Kin Alone to See Liebermann, Noted Artist, Buried in Berlin
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Kin Alone to See Liebermann, Noted Artist, Buried in Berlin

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Only his nearest relatives will attend funeral services for Max Liebermann, one of the greatest Jewish artists in the world, who died early yesterday, at the age of 87, the Jewish Telegraphic Agency was informed here today.

The funeral will take place on Monday, at noon. The great artist will be buried in the Jewish cemetary at Weisensee, a suburb of Berlin.

Restriction to relatives of attendance at the funeral was made in accordance with the wish of Liebermann’s family. The Jewish Community of Berlin will be represented at the services by a member of its executive. Dr. Leo Baeck, chief rabbi of Berlin, will deliver the eulogy.

Professor Liebermann, after having been for many years president emeritus of the Prussian Academy of Art, was compelled to resign from this post soon after Hitler came to power. Later the Nazi government prohibited exhibition of his works in Germany, as well as the sale of his paintings.

The last exhibition of Profesor Liebermann’s work was held a few months ago in London, in one of the most prominent galleries there. The entire English press acclaimed him as one of the greatest artists in the world.


Professor Max Liebermann was born in Berlin on July 20, 1847, the son of a well-to-do Jewish family. In 1868 he enrolled in Berlin University to study philosophy, but was attracted to painting, which he began to study. He achieved success in this medium almost immediately.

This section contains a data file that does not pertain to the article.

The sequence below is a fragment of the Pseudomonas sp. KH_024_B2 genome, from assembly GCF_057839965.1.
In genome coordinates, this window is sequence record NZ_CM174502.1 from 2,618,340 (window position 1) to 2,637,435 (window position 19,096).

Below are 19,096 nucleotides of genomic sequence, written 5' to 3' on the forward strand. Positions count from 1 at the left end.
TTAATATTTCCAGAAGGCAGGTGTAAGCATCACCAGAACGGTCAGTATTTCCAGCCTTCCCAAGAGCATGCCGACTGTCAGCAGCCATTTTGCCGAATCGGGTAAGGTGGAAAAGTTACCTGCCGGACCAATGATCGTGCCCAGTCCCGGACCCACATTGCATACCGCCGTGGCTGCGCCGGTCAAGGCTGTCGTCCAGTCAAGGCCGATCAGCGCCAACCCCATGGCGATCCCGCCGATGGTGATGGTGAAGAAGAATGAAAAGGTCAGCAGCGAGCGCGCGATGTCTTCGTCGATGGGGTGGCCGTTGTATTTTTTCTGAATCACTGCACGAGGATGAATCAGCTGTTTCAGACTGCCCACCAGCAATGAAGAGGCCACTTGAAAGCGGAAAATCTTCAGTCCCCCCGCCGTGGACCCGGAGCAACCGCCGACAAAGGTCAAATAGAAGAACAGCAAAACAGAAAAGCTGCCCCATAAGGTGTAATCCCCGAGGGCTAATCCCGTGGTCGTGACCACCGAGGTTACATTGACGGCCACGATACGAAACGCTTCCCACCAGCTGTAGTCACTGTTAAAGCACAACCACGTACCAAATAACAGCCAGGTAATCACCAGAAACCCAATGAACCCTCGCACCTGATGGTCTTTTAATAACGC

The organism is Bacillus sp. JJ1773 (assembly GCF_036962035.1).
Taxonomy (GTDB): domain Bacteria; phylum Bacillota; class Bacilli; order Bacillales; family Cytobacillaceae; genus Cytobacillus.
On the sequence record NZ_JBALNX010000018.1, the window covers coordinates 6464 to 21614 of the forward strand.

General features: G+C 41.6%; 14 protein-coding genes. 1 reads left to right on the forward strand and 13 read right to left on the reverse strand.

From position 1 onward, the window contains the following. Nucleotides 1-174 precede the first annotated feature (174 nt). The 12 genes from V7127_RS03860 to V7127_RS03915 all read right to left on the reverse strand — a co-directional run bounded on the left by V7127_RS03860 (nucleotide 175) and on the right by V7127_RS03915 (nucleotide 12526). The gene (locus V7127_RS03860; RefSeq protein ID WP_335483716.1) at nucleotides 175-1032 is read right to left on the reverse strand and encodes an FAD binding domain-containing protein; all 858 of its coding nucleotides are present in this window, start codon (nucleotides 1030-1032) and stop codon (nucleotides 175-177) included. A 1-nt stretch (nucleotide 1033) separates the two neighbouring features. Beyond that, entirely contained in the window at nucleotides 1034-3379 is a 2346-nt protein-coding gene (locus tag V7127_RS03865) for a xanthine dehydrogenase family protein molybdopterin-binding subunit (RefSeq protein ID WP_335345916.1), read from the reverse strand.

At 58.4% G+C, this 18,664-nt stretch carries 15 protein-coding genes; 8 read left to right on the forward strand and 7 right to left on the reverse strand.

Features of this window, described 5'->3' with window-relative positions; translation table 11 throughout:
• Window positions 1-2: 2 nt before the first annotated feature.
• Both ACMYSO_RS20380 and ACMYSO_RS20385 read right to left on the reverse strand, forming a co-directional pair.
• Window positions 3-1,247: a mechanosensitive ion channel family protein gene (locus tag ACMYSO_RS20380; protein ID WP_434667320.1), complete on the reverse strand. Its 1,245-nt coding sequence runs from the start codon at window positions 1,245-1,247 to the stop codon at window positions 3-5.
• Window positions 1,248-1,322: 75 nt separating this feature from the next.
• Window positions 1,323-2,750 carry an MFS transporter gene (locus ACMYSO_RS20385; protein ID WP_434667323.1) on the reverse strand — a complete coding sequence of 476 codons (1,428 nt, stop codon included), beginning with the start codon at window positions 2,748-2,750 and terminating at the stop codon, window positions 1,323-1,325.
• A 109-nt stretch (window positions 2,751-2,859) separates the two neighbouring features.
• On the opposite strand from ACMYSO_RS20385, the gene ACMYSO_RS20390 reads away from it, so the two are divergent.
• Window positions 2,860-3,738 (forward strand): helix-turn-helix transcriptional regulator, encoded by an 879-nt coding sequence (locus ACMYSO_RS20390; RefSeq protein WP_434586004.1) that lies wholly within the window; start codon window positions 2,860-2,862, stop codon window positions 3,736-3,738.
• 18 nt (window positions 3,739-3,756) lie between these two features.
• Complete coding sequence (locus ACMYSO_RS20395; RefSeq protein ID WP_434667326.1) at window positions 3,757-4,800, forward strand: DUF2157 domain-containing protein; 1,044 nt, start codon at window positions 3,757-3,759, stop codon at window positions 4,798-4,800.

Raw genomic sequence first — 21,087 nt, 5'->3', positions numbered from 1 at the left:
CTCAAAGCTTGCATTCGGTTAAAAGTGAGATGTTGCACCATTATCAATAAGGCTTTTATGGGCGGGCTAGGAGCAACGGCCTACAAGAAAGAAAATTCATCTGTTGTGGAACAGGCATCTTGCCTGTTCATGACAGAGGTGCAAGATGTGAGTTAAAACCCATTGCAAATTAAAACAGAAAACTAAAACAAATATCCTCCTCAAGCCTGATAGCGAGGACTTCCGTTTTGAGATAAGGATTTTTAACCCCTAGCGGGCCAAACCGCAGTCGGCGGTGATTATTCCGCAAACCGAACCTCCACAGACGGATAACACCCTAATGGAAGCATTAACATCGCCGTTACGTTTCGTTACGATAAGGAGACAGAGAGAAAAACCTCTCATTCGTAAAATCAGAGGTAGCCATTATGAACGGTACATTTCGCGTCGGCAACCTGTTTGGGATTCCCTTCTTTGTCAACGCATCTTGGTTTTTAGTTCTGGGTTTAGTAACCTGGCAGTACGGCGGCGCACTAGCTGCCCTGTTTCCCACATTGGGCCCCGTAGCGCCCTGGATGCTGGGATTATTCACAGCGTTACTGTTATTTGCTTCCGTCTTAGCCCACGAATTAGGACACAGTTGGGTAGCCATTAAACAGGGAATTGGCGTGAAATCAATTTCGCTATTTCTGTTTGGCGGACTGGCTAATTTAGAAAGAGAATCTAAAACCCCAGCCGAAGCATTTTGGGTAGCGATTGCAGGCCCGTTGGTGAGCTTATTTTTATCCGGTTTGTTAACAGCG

In 1873 Liebermann went to Paris where he became acquainted with such painters as Manet, Millet and Barbizon. Returning to Germany he settled in Munich where his greatest work was accomplished.


Although Liebermann was soon recognized as one of the great German painters, during the monarchy he was denied all official recognition because of his religion. His election as president of the Berlin Academy of Art was vetoed by the Kaiser. When the republic was established, he was elected president of the academy and when his three-year term ended, the law restricting the presidency to three years was repeatedly suspended in his favor.

When Professor Liebermann celebrated his eightieth birthday in 1927, the late President Paul von Hindenburg sent him a personal message and the birthday was made an occasion for national rejoicing.


“Your life work,” the Field Marshal wrote him, “is of undying importance in the history of art. You have opened up a new road for a whole generation of artists who follow in your steps In token of the great debt which the German people owe you, I hereby confer on you the Shield of the Eagle of the Empire.”

The city of Berlin sent a deputation to the aged painter to express “pride to be able to claim you as a son of our city. Your life work has made Berlin famous in the art history of the world.”

“I was born a Jew and I shall die one,” Professor Liebermann declared on this occasion. “The other day I looked out at the old Jewish cemetery and said to myself: ‘It is a very fine thing to know that your grandparents and your parents lie there and that you too will lie there.’

“Many years ago when I was offered the post of president of the academy, the letter containing the offer instructed me to become a convert to Christianity at once. I told those people that if it will make me paint better, I might consider being baptized.”

Last July, on his eighty-seventh birthday, the aged painter told a reporter of the C. V. Zeitung that in his youth the Jewish question played a small role, but that the change that had come over the Jewish youth in Hitlerite Germany with its emphasis on Jewishness was to the good.

Professor Liebermann is a member of a famous German Jewish family. His brother, the late Carl Liebermann, was a famous chemist. Another brother, Felix, was a historian and an authority on English history. Walter Rathenau, slain German Foreign Minister, was his first cousin.

“Moral Enquiries on the Situation of Men and Brutes,” which was published in England in 1824 and whose author was Lewis Gompertz, led to the foundation of the Society for the Prevention of Cruelty to Animals with Gompertz as honorary secretary.

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